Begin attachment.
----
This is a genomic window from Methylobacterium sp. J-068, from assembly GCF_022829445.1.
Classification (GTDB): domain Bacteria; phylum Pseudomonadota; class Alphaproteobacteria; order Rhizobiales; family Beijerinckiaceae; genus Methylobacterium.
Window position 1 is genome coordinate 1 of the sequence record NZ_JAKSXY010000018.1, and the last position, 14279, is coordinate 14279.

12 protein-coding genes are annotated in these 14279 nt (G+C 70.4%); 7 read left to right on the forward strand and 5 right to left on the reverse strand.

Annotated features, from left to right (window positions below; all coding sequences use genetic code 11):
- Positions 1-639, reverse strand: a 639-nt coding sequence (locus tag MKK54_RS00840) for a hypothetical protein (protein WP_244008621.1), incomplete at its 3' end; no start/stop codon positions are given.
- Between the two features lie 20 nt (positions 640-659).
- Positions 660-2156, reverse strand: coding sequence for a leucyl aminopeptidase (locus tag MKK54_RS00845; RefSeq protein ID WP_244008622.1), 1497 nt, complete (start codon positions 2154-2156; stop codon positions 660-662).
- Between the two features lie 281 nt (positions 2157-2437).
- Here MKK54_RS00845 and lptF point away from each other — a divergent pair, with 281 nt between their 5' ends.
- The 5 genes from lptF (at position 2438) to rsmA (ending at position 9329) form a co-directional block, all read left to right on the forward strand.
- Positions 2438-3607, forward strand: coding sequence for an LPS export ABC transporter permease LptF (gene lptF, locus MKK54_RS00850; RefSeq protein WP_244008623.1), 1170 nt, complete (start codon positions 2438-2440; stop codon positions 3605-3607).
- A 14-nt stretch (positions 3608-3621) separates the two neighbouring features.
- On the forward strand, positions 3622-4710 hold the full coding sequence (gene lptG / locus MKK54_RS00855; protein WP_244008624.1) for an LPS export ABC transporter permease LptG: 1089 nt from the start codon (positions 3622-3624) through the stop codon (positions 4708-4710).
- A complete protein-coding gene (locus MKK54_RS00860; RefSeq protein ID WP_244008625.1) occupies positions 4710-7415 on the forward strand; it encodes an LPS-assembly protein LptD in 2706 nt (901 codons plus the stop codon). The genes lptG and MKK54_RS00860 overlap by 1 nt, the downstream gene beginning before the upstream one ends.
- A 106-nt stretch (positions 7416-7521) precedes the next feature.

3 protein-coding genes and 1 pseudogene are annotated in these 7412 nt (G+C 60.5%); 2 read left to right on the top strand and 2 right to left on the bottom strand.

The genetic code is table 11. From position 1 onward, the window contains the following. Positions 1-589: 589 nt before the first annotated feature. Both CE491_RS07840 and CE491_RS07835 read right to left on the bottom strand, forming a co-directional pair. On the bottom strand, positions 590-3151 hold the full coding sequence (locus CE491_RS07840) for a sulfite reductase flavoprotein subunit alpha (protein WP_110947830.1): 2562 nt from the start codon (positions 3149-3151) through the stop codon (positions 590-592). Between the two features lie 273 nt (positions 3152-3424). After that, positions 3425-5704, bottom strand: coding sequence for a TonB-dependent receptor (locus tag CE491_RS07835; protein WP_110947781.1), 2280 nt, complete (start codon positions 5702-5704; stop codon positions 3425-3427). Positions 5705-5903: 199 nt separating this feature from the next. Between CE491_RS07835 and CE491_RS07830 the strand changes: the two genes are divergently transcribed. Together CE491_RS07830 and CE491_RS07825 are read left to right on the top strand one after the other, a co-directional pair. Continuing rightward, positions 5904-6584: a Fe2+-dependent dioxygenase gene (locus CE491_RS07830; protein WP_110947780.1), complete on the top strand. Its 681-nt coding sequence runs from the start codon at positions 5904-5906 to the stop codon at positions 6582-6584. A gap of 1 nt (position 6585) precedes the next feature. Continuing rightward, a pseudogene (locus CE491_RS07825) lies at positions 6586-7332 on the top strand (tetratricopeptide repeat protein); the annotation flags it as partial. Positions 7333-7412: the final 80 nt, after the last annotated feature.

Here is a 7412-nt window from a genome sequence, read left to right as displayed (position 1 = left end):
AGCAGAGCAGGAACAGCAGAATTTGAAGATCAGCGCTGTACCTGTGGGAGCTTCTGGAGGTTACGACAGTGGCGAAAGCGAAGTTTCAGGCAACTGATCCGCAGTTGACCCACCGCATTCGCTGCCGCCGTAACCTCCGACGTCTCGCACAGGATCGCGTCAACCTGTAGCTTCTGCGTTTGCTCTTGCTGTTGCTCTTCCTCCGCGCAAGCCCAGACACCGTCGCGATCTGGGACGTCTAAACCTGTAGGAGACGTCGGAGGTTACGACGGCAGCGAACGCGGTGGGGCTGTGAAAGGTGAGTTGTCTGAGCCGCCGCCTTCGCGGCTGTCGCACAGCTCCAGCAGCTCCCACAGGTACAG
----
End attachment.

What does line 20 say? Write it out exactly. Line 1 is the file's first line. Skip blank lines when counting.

AGCAGAGCAGGAACAGCAGAATTTGAAGATCAGCGCTGTACCTGTGGGAGCTTCTGGAGGTTACGACAGTGGCGAAAGCGAAGTTTCAGGCAACTGATCCGCAGTTGACCCACCGCATTCGCTGCCGCCGTAACCTCCGACGTCTCGCACAGGATCGCGTCAACCTGTAGCTTCTGCGTTTGCTCTTGCTGTTGCTCTTCCTCCGCGCAAGCCCAGACACCGTCGCGATCTGGGACGTCTAAACCTGTAGGAGACGTCGGAGGTTACGACGGCAGCGAACGCGGTGGGGCTGTGAAAGGTGAGTTGTCTGAGCCGCCGCCTTCGCGGCTGTCGCACAGCTCCAGCAGCTCCCACAGGTACAG